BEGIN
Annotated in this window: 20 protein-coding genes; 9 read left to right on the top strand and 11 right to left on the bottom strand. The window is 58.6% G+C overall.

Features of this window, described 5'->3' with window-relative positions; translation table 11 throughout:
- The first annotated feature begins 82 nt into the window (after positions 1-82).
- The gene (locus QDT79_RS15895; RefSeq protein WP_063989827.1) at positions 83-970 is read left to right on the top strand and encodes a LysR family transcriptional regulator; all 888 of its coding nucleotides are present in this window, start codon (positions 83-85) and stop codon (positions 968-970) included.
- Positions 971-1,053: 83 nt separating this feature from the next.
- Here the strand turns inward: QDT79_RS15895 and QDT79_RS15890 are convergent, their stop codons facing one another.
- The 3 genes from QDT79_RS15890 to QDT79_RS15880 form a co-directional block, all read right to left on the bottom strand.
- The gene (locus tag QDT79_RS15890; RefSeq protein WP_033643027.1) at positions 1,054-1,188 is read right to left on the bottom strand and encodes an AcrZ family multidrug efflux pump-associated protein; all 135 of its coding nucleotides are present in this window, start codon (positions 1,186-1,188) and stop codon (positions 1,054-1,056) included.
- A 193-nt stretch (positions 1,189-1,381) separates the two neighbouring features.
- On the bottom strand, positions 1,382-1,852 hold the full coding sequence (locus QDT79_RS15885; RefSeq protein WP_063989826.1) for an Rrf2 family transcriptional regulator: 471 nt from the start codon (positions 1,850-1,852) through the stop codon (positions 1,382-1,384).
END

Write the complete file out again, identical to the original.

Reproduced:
Annotated in this window: 20 protein-coding genes; 9 read left to right on the top strand and 11 right to left on the bottom strand. The window is 58.6% G+C overall.

Features of this window, described 5'->3' with window-relative positions; translation table 11 throughout:
- The first annotated feature begins 82 nt into the window (after positions 1-82).
- The gene (locus QDT79_RS15895; RefSeq protein WP_063989827.1) at positions 83-970 is read left to right on the top strand and encodes a LysR family transcriptional regulator; all 888 of its coding nucleotides are present in this window, start codon (positions 83-85) and stop codon (positions 968-970) included.
- Positions 971-1,053: 83 nt separating this feature from the next.
- Here the strand turns inward: QDT79_RS15895 and QDT79_RS15890 are convergent, their stop codons facing one another.
- The 3 genes from QDT79_RS15890 to QDT79_RS15880 form a co-directional block, all read right to left on the bottom strand.
- The gene (locus tag QDT79_RS15890; RefSeq protein WP_033643027.1) at positions 1,054-1,188 is read right to left on the bottom strand and encodes an AcrZ family multidrug efflux pump-associated protein; all 135 of its coding nucleotides are present in this window, start codon (positions 1,186-1,188) and stop codon (positions 1,054-1,056) included.
- A 193-nt stretch (positions 1,189-1,381) separates the two neighbouring features.
- On the bottom strand, positions 1,382-1,852 hold the full coding sequence (locus QDT79_RS15885; RefSeq protein WP_063989826.1) for an Rrf2 family transcriptional regulator: 471 nt from the start codon (positions 1,850-1,852) through the stop codon (positions 1,382-1,384).